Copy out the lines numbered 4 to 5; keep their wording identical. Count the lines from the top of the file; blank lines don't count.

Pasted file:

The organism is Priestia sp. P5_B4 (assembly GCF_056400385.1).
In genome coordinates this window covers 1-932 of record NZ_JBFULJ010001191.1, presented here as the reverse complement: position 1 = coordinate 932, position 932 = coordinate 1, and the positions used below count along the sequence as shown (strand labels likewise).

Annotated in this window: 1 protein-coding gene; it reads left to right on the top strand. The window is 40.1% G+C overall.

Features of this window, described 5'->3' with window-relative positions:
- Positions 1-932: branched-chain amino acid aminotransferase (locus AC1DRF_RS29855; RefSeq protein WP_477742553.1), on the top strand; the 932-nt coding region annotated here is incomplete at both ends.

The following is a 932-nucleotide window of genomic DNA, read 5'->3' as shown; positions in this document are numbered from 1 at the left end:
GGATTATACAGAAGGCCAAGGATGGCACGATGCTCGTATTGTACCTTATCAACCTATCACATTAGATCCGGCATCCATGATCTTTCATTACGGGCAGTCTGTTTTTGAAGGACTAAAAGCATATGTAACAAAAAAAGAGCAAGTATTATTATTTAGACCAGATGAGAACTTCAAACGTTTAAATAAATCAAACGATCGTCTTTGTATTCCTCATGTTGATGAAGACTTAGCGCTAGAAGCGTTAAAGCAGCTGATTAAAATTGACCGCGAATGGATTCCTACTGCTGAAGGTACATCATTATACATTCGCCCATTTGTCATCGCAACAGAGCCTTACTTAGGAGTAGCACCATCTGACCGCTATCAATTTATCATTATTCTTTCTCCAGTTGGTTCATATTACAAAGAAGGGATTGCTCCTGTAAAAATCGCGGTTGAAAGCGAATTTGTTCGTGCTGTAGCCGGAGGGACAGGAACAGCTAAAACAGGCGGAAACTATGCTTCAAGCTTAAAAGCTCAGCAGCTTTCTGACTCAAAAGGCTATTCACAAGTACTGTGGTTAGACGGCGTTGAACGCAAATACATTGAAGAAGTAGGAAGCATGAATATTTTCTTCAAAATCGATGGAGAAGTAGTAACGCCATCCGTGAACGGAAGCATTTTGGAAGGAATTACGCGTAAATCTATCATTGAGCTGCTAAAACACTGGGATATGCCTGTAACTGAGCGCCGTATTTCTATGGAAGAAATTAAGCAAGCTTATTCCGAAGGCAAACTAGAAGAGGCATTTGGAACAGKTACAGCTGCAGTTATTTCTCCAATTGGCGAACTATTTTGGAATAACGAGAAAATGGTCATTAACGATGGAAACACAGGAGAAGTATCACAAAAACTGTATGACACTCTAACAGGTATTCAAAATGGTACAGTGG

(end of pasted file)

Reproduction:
Features of this window, described 5'->3' with window-relative positions:
- Positions 1-932: branched-chain amino acid aminotransferase (locus AC1DRF_RS29855; RefSeq protein WP_477742553.1), on the top strand; the 932-nt coding region annotated here is incomplete at both ends.